Home News Feed Transportation Bill Cuts Regulations on Farmers

Transportation Bill Cuts Regulations on Farmers

SHARE

When Congress passes legislation, it typically means more regulations; but the transportation bill passed last week actually exempts farmers from some burdensome regulations. American Farm Bureau Transportation Specialist Andrew Walmsley says the legislation releases farmers from having to have  CDLs, “Those farmers and ranchers that are using a farm vehicle to haul their calves or their produce to market were exempt from some requirements that were meant for long-haul truckers, commercial truck drivers. Commercial driver’s license, medical certificates, hours of service requirements, pre and post trip inspections, those were all included and a farmer is exempt if he’s driving a vehicle that’s under 26,000 pounds. If he happens to be over 26,000 pounds he’s exempt up to 150 air miles from his farm, if he were to cross a state line. He’d be exempt within the state. It’s just an easier way to do business and reduce some of the regulatory burdens that are on them.”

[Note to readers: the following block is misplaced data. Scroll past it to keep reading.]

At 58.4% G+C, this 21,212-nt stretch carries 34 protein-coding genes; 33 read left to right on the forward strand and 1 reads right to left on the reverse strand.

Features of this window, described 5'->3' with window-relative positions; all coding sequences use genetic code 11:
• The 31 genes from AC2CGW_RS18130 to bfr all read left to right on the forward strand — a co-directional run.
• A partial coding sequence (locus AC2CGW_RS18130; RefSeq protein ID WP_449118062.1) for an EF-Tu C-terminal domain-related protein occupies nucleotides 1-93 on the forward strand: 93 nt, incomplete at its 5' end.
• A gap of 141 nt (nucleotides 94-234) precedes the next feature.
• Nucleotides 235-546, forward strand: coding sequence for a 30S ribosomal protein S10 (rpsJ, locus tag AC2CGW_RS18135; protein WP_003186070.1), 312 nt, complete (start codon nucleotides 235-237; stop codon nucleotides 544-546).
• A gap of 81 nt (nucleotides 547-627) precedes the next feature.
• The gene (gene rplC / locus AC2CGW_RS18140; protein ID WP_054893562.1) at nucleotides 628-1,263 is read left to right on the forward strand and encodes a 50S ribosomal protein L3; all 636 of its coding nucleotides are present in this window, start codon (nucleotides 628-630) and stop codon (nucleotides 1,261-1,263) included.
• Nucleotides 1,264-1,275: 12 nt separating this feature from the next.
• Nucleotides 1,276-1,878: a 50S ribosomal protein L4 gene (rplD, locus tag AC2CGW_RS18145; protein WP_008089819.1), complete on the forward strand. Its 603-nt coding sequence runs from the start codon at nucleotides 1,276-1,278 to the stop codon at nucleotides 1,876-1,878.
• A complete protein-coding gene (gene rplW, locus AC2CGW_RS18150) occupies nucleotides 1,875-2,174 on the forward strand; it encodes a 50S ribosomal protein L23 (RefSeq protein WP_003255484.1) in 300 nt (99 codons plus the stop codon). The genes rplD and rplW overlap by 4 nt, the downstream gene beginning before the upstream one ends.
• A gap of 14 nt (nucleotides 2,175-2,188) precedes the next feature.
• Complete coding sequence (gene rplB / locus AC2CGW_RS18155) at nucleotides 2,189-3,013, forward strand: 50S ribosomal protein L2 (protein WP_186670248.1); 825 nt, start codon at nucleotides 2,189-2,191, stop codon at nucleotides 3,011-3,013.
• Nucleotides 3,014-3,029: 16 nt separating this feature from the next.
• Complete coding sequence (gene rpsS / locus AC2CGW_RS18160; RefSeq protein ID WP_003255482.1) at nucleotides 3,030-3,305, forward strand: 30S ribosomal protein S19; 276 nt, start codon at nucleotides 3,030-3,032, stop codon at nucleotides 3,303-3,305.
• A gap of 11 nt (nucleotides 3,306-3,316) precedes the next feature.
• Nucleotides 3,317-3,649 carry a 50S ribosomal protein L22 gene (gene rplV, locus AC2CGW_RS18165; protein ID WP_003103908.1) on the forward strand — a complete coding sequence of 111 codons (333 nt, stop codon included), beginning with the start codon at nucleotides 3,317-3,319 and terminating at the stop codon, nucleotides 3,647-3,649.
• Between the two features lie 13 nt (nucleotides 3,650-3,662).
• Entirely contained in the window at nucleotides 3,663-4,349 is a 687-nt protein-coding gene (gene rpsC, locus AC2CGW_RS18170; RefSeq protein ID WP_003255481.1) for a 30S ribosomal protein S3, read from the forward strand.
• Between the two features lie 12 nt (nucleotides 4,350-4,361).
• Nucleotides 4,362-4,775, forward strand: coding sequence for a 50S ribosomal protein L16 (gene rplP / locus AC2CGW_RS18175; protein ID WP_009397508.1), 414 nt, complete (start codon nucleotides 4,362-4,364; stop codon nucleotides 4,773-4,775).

The bill also provides funding for fixing roads and bridges, something that is very vital to agriculture. Walmsley said it is also a good bill to pass going into a summer campaign season, “They knew that they had to get something done and, if they didn’t, a lot of people would be out of work. The folks that supported the federal government to fund those projects have something to take back to their districts and say, “Look we put people back to work; we’re paving the roads; we’re improving the infrastructure that everyone needs for commerce to function.”

 

But as Walmsley points out, Congress will have to revisit this issue as long term a more permanent means of funding infrastructure improvement will be needed, “The gas tax that funds highway programs, with fuel efficiency and electric vehicles and everything else that we’re seeing on the roads today, that funding mechanism is in trouble. So I think they’re going to have to look long and hard in the next few years on figuring out how do we continue to fund the infrastructure needs of this country?”